The earth smells so deep, I feel as though I could drown in it.  I’ve spent so long avoiding those strange noises that threaten to drag me back – a pigeon coo, the strike of metal on metal, soft dirt underfoot and cruncy gravel.  I hadn’t considered all the senses.  So I crouch inside this bush for no good reason that I can think of right now and a hook bursts out from the foliage in front of me, plunges into my chest and grabs me around the ribcage.  Then I’m dragged away, kicking and scrambling, screaming and crying, my mouth frothing with blood, my lungs hyper-inflating and pressing two deep purple wings against the remains of the skin.

I never wake up.  I just trip myself from one living dream to another.  I look down my shirt and my pale body slides effortlessly away in the dark.  No purple wings, just a red rash from bites that I cannot stop scratching.

The hollow hums with gentle music.  Perhaps it is the red suns rays passing through the leaves, to a lower frequency than the silver wind that whistles.  The patter of rain is always black.  I’m not allowed outside when it rains, so on wet days I lean out of my window as far as I dare – thirty storeys up – and watch as the skin on my extended arm turns into that of a leopard.  Here though there is not even a cloud to threaten my existence.  The sky is juicy and flooded, the sun an unknowable keyhole.  Below me, I can feel the planet vibrating.

I take a handfull of loose earth and allow the dust to run between my fingers.  There’s no greater currency like the ground.  I grab handfulls of it whenever I can, I throw it high into the air and I throw great clods of it at the windows of passing cars, poking my head out from my hiding places just long enough to see the explosion.  There’s nothing artificial that interests me, even fire.

I climb a few branches and poke my head out from the canopy of the bush.  All the sensations that felt concentrated in my little cell now overflow and threaten to engulf.  Sometimes I dream about having wings.  In my fantasy, the wings grow excruciatingly painfully, agonisingly from my shoulder-blades, so that I never overuse them.  It’s this reverence for pain that makes me drag my hands inside holly bushes as I walk past, so my palms are left pricked with little galaxies of tiny red stars.  I force nails and pieces of barbed wire through the webs on my fingers and then I clench until the blood runs down the deltas of my knuckles and follows the valleys between the bones in my fingers.  I don’t really see the point in being clean on the outside.  Infections are just challenges to the soul.  Squeeze out the pus and remove all the wrongs from that day – an admiring glance at a building or showing any kind of respect for traffic, other people.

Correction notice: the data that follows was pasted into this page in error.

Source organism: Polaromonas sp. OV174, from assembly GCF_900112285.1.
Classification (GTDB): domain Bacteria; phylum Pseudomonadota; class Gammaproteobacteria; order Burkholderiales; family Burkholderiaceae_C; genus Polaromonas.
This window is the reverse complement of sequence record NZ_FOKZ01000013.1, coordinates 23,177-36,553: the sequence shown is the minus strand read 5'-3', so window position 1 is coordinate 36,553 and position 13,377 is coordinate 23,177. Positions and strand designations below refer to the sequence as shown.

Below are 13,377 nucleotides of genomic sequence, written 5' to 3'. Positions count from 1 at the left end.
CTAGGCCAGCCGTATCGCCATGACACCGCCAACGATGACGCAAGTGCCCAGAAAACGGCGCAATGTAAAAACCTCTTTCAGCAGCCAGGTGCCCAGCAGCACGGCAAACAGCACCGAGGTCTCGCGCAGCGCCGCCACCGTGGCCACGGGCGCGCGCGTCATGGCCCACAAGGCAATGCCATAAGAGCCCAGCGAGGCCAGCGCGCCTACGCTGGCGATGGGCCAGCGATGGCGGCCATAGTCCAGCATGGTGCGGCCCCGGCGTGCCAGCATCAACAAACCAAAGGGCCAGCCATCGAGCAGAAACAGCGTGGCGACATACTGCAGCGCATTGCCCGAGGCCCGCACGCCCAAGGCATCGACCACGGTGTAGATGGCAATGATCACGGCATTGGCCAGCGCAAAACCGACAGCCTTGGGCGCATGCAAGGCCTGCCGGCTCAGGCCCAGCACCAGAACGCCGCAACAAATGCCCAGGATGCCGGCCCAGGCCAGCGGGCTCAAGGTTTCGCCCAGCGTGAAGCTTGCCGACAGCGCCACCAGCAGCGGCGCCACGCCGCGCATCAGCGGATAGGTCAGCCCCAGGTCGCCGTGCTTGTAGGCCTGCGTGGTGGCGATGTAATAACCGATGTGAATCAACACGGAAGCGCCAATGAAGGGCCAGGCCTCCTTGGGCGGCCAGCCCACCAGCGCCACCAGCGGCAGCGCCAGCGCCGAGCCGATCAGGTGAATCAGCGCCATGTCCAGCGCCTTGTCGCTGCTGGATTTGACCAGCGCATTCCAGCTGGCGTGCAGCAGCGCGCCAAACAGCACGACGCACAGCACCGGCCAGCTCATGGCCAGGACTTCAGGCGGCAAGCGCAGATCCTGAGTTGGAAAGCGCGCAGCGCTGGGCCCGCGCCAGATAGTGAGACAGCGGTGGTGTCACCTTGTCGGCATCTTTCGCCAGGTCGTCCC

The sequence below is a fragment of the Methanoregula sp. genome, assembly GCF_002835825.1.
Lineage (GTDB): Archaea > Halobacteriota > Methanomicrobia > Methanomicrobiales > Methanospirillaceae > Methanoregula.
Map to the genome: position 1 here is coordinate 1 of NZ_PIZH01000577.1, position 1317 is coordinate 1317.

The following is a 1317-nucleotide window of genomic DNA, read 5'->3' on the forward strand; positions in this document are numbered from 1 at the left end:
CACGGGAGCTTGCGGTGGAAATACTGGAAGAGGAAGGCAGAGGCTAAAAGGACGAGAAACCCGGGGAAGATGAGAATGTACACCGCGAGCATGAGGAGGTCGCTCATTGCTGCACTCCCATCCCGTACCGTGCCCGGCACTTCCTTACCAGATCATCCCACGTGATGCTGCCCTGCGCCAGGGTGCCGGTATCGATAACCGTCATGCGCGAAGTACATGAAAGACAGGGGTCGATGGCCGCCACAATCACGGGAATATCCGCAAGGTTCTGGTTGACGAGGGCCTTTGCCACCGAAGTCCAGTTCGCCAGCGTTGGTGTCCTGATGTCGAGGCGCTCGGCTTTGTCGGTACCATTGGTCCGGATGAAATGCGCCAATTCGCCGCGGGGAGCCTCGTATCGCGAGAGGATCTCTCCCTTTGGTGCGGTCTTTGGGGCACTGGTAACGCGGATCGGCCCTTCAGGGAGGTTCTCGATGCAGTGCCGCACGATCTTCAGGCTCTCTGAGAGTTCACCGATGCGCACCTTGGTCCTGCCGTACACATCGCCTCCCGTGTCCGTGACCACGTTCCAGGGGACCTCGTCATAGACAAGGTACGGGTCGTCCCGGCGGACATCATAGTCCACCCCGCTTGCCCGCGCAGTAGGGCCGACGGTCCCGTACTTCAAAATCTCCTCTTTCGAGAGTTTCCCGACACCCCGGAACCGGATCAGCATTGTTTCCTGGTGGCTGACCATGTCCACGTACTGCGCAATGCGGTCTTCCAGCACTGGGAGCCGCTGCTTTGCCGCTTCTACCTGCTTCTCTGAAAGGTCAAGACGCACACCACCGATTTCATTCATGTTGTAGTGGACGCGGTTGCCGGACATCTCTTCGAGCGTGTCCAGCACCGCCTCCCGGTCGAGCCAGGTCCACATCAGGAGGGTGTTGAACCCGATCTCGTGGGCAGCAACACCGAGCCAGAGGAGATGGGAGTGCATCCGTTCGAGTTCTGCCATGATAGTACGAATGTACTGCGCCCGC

The world around me is falling out of lethargy and into convulsion, wired and translucent.  It’s intimidating but I fix it with a hard stare.  Sinking back down below the canopy, I take in the stale air around me.  I will probably sleep here tonight.  I’ll imagine leaping from my window and being caught by the souls of all those people I know who are lost, who have been abandoned by their spirits whom now swirl around the concrete fortresses they’ve put up.

When I do sleep, I dream about the girl with no face, pushing me in front of a fast train, and I wake up scared that the springs in my bed are actually the sharp ballast between the rails.

Time to settle down now.  I don’t like insects, but I force myself to lay still when they crawl over me; ants feasting on my wrists and ankles, centipedes crawling across my shoulders, the occassional spider ambling towards me with trepidation and scuttling away when I involuntarily twitch with fear.  To rest my mind I’ll imagine those wings, bursting through my flesh, the pain shooting down both arms and down my spine, causing my legs to buckle, before that moment when they unfurl and the wind catches underneath them and I don’t need legs anymore because I am light as helium, drifting up into that vast sea.

I lay down, and the smells of the earth blanket me across my shoulders as the sun respectfully slides away, casting her long shadows and hiding me from the rest of this artificial world.

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